With Russia’s invasion of Ukraine, which appears to be turning into a prolonged war of attrition in eastern Ukraine, the unrest in the oil supply market has cooled considerably. It also seems that recent SPR releases – haphazardly rejected by many experts as just a patch – have the desired effect. The oil price bull run has hit the slides after President Biden announced that the United States would release 180 million. barrels from the strategic petroleum reserve over the next six months in the largest release in SPR’s history, while threatening to impose penalties on domestic drillers for non-use. federal oil permits. The International Energy Agency’s 31 member states plan to release 120 million barrels from their emergency oil reserves, including 60 million barrels from a previously announced extraction from US stocks, marking the second coordinated release of emergency oil from the IEA in just over a month.
Front-month Brent has not managed to achieve a run of two consecutive days with higher settlements in the last three weeks and has only managed a higher intra-day high of two days during the last two weeks. Front-month Brent settled at $ 98.48 per. barrel on April 11, aw / w fall of USD 9.05 / barrel and only USD 1.64 / barrel higher than on February 23, the day before Russia invaded Ukraine, while WTI fell USD 8.99 / barrel m / w to settle at $ 94.29 / barrel on April 11th.
There are still oil sanctions
In an earlier oil price update released a few weeks ago, commodity experts at Standard Chartered had warned that the market could will soon face a supply deficit of 3 MB / d partly due to self-sanctions and also due to the possibility of a ban on imports of Russian oil. It certainly proved within the realm of opportunity given the global outrage that followed grim images emerged from the city of Bucha near Kiev, including a mass grave and bound corpses of people shot at close range.
Related: China and the United States are fighting for influence over Iraqi oil
But StanChart has now downplayed its bullish outlook a bit. Experts now say that while sanctions against Russian oil are likely to remain at the top of the EU’s political agenda in the coming months, a complete ban is unlikely.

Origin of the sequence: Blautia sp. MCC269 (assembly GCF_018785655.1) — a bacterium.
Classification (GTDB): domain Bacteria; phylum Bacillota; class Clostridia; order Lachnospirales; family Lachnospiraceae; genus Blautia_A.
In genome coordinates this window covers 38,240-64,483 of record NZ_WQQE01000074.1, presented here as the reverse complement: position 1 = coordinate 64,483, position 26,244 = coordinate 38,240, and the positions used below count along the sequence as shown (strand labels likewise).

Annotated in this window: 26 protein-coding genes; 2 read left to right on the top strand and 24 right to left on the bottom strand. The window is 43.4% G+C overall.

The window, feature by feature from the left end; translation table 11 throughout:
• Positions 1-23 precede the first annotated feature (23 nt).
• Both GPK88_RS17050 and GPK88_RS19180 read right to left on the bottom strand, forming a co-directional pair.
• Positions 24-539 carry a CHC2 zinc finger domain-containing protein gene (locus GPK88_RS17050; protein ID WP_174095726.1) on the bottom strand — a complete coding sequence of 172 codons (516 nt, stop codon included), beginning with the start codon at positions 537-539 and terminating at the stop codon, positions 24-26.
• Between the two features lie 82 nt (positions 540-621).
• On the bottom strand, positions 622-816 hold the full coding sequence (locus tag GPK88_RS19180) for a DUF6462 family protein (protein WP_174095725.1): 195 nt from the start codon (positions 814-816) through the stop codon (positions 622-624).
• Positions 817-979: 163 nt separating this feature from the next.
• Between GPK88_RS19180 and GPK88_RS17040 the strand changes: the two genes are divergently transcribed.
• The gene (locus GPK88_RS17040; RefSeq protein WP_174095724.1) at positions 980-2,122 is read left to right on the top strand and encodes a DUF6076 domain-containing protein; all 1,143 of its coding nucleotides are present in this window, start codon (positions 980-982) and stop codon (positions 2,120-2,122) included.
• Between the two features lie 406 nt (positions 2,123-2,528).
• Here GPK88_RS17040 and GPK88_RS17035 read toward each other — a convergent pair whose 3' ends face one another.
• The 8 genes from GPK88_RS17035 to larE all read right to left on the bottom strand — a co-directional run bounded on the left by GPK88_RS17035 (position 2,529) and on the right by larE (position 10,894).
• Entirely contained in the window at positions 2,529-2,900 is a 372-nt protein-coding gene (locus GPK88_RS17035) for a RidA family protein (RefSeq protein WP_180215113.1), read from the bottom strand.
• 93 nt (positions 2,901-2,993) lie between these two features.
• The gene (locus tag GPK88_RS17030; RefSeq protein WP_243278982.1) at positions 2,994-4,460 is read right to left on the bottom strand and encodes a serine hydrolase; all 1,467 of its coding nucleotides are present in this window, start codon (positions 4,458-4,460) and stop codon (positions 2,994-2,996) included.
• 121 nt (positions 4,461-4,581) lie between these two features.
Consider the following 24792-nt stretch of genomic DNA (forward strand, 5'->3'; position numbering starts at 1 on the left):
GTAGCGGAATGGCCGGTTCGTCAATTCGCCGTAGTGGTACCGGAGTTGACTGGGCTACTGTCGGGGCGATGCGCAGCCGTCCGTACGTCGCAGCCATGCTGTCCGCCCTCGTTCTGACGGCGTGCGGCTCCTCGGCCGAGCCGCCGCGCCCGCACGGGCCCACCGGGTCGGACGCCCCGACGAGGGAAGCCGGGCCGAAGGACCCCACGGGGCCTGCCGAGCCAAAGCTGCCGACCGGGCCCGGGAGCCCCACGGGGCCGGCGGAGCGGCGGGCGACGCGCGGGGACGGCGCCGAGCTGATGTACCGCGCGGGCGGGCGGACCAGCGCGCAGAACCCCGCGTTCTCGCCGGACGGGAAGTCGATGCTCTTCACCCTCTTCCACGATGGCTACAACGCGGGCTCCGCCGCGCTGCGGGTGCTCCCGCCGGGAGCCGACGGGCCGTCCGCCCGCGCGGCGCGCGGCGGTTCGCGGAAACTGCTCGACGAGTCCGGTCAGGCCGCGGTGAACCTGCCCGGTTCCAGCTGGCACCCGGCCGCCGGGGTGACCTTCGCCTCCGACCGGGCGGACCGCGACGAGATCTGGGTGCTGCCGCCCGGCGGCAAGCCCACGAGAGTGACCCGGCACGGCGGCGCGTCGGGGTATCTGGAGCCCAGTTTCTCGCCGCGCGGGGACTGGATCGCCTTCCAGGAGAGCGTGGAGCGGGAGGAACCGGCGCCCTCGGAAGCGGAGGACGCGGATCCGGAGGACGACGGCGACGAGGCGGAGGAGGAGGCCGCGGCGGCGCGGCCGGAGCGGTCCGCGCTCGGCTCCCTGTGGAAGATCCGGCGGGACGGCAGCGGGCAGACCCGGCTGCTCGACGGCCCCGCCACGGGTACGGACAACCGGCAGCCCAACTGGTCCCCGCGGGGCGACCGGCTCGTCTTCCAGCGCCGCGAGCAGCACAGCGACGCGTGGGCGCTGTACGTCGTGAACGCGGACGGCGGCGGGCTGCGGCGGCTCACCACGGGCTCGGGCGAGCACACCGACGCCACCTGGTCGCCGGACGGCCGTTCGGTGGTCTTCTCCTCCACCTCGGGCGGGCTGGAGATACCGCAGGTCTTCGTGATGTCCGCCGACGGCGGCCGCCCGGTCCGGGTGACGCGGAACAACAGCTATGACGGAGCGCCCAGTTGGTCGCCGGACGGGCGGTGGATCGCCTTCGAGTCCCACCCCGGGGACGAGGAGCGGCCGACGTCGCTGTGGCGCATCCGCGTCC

StanChart rather says that the EU is likely to consider various intermediate measures, including tariffs and the use of blocked funds, in such a way that Russia is unable to access all its exports income.
Still, experts apparently can not agree on the Russian outlook.
StanChart has predicted an annual drop in the annual average of 1.61 mb / d, which is good for a 3 mb / d sequential drop from pre-invasion levels; The IEA expects Russia’s crude oil production to fall by 1.65 mb / d, the EIA expects growth of 56 kb / d, the OPEC Secretariat has revised Russian production lower by 530 kb / d, although it still predicts an increase of 433b / d , lower than OPEC + production cut the settlement plan.
The latest weekly EIA data was slightly bullish. Crude oil inventories rose 2.42 mb to 412.37 mb, leaving them 85.94 mb lower y / y and 66.24 mb below the five-year average. The P / E change in the crude oil balance was 493 kb / d in the direction of lower stocks, mainly due to an increase of 705 kb / d in the export of crude oil; however, this was more than offset by a 1,332mb / dw / w swing in the crude oil adjustment period towards higher stocks. The EIA’s estimate for the US crude oil supply rose 0.1 mb / dw / w to 11.8 mb / d. The EIA forecast is that crude oil production will average 12 mb / d in July 2022 and will move above 13 mb / t in August 2023 to the highest level ever (the current monthly average of 12,966 mb / d was set in November 2019) . Related: Russia ready to sell oil at any price
The American Petroleum Institute (API) reported that crude oil inventories increased by 7.8 mb, compared to the DOE’s expectation of a build-up of 0.9 mb per week. Cushing’s crude oil stocks rose 0.4 MB per week, according to the API. API reported petrol stocks fell 5.1 mb, compared to the DOE expectation of a 0.4 mb draw. API reported diesel stocks fell 5.0 mb, compared to the DOE’s expectation of a 0.5 mb draw. In total, the API showed a pull of 2.3 mb in oil and oil products on the week, compared to the DOE expectation for weekly stocks. The API numbers are bullish relative to DOE expectations.
Meanwhile, drilling activity in the U.S. shale fields is gradually picking up.
The U.S. oil rig number rose 13 w / w to its two-year high of 546, according to the latest
Baker-Hughes study. The number of oil platforms has added 51 over the last 10 weeks compared to 34 over the previous 10 weeks. Texas accounted for most of the recent w / w increase in oil drilling activity, with nationwide drilling of oil platforms increasing by 10 w / w to 305. Among the Permian sub-basins
Delaware Basin activity increased by two to 169 rigs, Midland Basin activity increased by six to 131 rigs, and other activity in Perm increased by a single rig to 30 rigs. The number of gas rigs in the United States increased by three w / w to a 29-month high of 141, with the number of gas platforms at the Haynesville field reaching a nine-year high of 70 rigs.
By Alex Kimani for Oilprice.com
More top reads from Oilprice.com: